You could fill a football stadium with lazy reporters who just parrot general impressions about dietary supplements.
A recent Wall St. Journal article about herbal supplements claims that “there is scant scientific evidence to support their health benefits.”
Scant? More like SCADS of scientific evidence.
The reporter actually points out that more than $250 million in grants for herbal research has been has been distributed through the National Center for Complementary and Alternative Medicine (NCCAM) over the past eight years.
Does that sound “scant” to you?
Of course, not all the resulting evidence has supported health benefits, and most of the positive results will never make headlines. But little by little the landscape of dietary supplements is more brightly lit every year.
The WSJ article contradicts the “scant” claim again by directing readers to medlineplus.gov for information about herbal supplement research. And when you get there, what do you find? A ghost town with a few scant tumbleweeds blowing down a deserted main street?
More like Broadway at rush hour.
Did you hear that Echinacea is useless in fighting colds?
That’s one of the favorite lines parroted by lazy reporters.
But when you go to Medline Plus, a chart titled “Uses based on scientific evidence” tells a different story.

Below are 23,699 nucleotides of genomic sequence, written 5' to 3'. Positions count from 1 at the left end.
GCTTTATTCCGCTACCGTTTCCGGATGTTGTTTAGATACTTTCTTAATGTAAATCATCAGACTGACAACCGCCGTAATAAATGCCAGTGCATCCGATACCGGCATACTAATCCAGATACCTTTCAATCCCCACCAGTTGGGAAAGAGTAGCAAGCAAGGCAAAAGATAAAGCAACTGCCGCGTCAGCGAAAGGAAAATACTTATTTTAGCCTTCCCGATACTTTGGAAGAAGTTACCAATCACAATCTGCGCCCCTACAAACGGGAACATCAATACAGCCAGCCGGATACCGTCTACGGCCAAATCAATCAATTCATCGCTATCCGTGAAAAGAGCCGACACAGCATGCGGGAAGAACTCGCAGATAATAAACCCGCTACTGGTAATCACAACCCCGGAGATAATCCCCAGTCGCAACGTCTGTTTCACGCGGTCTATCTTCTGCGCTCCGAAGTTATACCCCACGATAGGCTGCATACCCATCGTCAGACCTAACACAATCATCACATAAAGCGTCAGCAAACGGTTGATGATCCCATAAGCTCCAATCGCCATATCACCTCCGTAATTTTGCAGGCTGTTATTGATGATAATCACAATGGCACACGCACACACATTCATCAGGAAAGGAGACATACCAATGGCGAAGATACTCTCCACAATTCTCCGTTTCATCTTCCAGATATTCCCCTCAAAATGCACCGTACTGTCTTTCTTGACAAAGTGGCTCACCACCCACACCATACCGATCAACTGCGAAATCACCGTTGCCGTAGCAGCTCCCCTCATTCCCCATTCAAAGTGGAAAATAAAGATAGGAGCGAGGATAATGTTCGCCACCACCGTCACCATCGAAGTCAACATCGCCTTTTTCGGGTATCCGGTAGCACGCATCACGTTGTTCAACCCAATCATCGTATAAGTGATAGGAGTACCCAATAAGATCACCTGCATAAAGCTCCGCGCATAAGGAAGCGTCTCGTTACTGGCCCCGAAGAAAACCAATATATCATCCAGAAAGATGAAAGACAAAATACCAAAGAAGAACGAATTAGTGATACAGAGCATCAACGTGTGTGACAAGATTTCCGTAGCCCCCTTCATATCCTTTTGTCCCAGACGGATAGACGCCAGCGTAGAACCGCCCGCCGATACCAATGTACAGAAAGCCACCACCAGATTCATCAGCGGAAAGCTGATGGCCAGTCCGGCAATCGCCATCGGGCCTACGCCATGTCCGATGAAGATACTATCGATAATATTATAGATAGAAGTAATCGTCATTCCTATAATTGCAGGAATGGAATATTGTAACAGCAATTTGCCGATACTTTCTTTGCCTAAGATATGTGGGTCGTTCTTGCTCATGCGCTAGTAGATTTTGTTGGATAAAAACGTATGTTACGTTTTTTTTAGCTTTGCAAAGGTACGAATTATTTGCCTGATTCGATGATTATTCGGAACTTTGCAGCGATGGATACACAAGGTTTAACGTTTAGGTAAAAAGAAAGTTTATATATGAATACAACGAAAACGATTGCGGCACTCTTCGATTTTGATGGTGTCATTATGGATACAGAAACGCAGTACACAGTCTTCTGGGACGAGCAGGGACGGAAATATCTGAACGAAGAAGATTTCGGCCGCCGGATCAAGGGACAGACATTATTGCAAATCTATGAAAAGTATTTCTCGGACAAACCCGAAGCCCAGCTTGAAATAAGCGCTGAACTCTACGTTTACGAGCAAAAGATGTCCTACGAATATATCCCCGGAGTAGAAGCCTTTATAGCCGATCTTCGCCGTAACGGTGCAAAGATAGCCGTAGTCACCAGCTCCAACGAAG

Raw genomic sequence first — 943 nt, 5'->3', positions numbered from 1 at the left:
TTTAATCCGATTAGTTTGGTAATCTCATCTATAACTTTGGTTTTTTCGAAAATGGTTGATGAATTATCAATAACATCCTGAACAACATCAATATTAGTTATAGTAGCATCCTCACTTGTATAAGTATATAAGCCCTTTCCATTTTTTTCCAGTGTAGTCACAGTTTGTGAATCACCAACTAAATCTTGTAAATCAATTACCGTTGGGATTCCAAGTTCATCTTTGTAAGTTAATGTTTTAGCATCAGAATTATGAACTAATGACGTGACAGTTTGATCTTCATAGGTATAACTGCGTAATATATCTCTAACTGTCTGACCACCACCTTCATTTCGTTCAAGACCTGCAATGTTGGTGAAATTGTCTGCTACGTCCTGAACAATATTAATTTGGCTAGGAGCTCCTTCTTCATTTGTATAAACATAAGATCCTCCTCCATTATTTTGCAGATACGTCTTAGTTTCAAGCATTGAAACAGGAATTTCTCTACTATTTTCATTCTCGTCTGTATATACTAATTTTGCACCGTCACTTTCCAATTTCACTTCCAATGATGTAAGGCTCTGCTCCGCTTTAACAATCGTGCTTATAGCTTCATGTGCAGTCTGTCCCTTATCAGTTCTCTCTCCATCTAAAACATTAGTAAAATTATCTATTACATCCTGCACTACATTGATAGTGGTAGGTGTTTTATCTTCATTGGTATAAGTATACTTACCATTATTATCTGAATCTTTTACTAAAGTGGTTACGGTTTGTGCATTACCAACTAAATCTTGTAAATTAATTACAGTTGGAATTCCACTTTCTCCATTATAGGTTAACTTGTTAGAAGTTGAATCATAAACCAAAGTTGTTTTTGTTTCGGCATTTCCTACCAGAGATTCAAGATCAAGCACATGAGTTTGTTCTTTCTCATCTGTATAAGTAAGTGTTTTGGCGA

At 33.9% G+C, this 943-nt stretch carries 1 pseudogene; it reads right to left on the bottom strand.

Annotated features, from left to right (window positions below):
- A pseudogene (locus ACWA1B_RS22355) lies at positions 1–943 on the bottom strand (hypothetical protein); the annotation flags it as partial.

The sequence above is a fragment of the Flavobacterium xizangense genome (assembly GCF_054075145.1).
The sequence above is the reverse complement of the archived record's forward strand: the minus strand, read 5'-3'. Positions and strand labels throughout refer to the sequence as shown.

A grade of B–which indicates “Good scientific evidence for this use”–is given to these two Echinacea categories:
- Prevention of upper respiratory tract infections (adults and children)
- Treatment of upper respiratory tract infections (adults)
How about St. John’s wort? “No better than placebo,” is the phrase you’ll see again and again. And the WSJ article goes one better, noting that this popular herb failed to treat ADHD symptoms in children and teens.
What’s NOT mentioned? Medline Plus gives St. John’s wort a grade of A–“Strong scientific evidence for this use”– for treating “mild-to-moderate depressive disorder.”
To be fair, the WSJ article does mention these two clear successes from NCCAM research: 1) chamomile extract was better than placebo in reducing anxiety, and 2) milk thistle is effective in interfering with the life cycle of the hepatitis C virus. But then ginkgo biloba, we’re told, “does not prevent heart attack, stroke, or cancer, or stem memory loss.”
But wait a second. Before you ditch your daily ginkgo supplement, you might be interested in the Medline Plus grade of A for treating dementia, a grade of A for relieving claudication (painful legs from clogged arteries), and a grade of B for improving blood flow to the brain to reduce cerebral insufficiency (defined as poor concentration, confusion, absent-mindedness, anxiety, etc.).
Want more? Bring it on!
Pcynogenol gets two B grades–one for treating asthma, and one for relieving chronic venous insufficiency (leg swelling and varicose veins).
Ginseng gets a B for boosting immune function, a B for lowering blood sugar levels in type 2 diabetics, and a B for heart healthy antioxidant effects, which include the reduction of LDL oxidation.
Red yeast rice gets an A for lowering LDL and triglycerides.
I could go on and on, because Medline Plus goes on and on. And not just for herbs–vitamins and minerals are included in the grading system too.
Meanwhile, the WSJ article does share one more very important detail: Close to $40 million has just been awarded to several research centers that will devote those funds exclusively to herbal supplement research over the next five years.
Bring it on!
To Your Good Health,